Engineering safer cities: Panelists discuss how to tackle America's firearm ecosystem

Panelists sitting in a line.

Panelists discussed the American firearm ecosystem, the complex system that feeds gun violence across the country.

Tandon students are known for their commitment to improving the world, and when they began asking how engineers could contribute to the vital national discussion of gun violence, it sparked plans for a high-profile technical talk and panel event that convened in Brooklyn on September 12 under the auspices of the school’s Center for Urban Science + Progress.

Panelists included:

Each panelist delivered a flash technical talk sharing their research, followed by a panel moderated by NYU Tandon Undergraduate Student Council President Nawal Panjwani and NYU Tandon Student Council Senator Madeleine Mai.

The members of the group had one important thing in common: a drive to better understand the American firearm ecosystem — a complex system that involves firearm prevalence, legislation, media coverage, socioeconomic factors, political affairs, and social phenomena. 

Each of the speakers is a principal investigator on a multipronged research project, “Understanding and Engineering the Ecosystem of Firearms: Prevalence, Safety, and Firearm-Related Harms,” which is being funded by the National Science Foundation’s LEAP HI initiative (Leading Engineering for America's Prosperity, Health, and Infrastructure). LEAP HI projects address engineering problems that are too complex to yield to the efforts of a single investigator — problems that require sustained and coordinated effort from interdisciplinary research teams.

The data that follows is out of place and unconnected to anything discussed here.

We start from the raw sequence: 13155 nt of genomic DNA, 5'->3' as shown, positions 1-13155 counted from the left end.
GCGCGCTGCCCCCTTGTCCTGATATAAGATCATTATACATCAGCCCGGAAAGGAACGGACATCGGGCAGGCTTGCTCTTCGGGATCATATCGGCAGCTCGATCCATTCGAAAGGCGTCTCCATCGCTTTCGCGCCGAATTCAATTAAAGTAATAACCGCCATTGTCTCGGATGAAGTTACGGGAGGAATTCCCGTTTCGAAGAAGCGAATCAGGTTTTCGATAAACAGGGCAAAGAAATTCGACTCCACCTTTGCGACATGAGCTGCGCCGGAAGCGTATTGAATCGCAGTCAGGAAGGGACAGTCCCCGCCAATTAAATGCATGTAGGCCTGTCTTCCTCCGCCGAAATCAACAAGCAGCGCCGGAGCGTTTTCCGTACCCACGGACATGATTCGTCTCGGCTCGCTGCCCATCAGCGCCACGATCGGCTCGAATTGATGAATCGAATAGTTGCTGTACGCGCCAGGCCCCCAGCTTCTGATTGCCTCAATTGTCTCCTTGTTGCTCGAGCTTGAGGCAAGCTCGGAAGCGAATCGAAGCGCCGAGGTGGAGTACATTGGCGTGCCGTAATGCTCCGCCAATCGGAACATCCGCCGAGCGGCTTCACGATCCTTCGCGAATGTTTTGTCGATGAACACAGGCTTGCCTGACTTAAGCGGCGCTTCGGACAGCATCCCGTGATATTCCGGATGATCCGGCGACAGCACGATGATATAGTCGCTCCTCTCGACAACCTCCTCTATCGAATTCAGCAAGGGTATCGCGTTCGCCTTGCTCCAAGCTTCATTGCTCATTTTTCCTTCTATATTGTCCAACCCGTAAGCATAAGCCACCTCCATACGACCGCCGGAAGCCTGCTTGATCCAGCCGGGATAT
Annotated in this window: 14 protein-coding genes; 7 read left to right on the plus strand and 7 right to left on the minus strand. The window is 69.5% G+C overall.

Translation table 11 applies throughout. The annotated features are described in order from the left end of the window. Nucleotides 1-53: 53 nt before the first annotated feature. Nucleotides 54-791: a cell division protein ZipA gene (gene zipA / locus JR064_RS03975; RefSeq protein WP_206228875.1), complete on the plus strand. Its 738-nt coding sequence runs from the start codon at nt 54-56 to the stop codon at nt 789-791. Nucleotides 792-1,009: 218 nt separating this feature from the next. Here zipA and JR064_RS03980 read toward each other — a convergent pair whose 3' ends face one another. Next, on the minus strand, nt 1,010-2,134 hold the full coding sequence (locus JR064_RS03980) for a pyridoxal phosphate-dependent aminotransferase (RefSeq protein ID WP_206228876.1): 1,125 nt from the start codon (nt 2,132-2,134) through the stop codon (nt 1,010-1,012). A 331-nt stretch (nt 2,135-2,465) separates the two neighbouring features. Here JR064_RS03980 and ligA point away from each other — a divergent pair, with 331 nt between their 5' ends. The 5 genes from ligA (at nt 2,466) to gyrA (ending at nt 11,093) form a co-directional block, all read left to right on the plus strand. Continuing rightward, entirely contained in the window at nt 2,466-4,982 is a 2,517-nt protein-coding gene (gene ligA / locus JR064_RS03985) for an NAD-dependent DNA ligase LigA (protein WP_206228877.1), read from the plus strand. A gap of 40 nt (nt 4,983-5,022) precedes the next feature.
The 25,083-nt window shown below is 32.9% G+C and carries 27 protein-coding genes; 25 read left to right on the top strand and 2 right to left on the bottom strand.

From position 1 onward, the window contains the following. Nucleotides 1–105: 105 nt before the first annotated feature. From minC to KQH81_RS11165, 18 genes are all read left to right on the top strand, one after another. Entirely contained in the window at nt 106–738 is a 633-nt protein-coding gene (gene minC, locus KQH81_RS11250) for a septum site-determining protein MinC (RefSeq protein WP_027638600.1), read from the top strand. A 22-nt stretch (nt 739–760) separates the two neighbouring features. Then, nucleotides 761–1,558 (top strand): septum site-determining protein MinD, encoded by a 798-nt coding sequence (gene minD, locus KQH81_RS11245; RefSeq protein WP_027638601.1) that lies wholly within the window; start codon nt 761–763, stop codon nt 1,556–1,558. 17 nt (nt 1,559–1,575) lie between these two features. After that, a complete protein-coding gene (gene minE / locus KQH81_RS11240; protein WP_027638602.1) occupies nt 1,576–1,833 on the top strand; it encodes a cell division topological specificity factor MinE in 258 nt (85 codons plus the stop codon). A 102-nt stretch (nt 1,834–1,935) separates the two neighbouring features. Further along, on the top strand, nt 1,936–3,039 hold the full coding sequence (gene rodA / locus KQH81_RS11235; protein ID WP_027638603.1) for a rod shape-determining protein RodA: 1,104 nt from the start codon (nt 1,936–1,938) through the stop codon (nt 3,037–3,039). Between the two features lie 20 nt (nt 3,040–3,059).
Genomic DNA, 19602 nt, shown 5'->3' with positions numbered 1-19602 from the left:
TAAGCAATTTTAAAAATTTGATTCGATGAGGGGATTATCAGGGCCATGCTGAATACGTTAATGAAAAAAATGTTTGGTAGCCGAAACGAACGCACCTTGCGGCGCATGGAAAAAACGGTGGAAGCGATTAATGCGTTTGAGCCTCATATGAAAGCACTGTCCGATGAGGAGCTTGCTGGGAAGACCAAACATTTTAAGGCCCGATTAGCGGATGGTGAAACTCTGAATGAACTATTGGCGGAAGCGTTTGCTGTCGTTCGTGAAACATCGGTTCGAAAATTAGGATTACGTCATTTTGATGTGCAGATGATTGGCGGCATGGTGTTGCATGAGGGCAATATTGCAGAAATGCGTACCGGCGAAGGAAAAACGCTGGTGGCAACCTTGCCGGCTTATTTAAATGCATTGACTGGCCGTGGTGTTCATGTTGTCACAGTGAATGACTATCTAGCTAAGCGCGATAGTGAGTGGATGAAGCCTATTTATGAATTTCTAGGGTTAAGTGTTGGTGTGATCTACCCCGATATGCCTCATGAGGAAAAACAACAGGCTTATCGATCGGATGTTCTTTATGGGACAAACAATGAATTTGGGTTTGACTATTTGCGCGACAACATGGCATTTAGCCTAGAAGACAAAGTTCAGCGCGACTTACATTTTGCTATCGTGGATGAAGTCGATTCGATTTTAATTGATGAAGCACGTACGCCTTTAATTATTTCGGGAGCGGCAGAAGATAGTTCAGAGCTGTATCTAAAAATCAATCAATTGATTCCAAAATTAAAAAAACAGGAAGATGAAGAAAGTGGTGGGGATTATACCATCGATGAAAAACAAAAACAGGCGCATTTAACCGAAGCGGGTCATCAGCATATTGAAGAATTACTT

The panelists explained that they were tackling their work on three levels: the macroscale, by examining causality between firearm prevalence and firearm-related harms at the national level; the mesoscale, by studying policy diffusion across states; and the microscale, which involves individual opinions about firearm safety.

During their presentations, the investigators detailed each of the research questions they are seeking to answer, including what formative factors lead to firearm acquisition and what roles legislation and the media play; whether public opinion has a causal role in how firearms spread through urban areas; where social media and disinformation fit in; and what states can and do learn from one another.

Their findings thus far have held some surprises: Porfiri and his team, for example, questioned the reasons people decide to purchase a gun after a mass shooting; applying a data science methodology to infer causal relationships, they discovered that such purchases were driven more by a fear of stricter government regulations on ownership than by a desire to protect oneself from a shooter, as might be assumed.

The event was co-sponsored by the Undergraduate and Graduate Student Councils, and following the presentations,  student moderators Nawal Panjwani and Madeleine Mai peppered the panel with thoughtful questions: How can states maintain public safety without increased accessibility to firearms? Is boosting police presence in urban public transit systems an effective way to curb mass violence or could that money be better spent on other efforts?

With guns now taking more lives in the U.S. per year than motor vehicle accidents, the panelists agreed that evidence-based scientific research like that which they’re conducting is needed more than ever before to answer questions like these.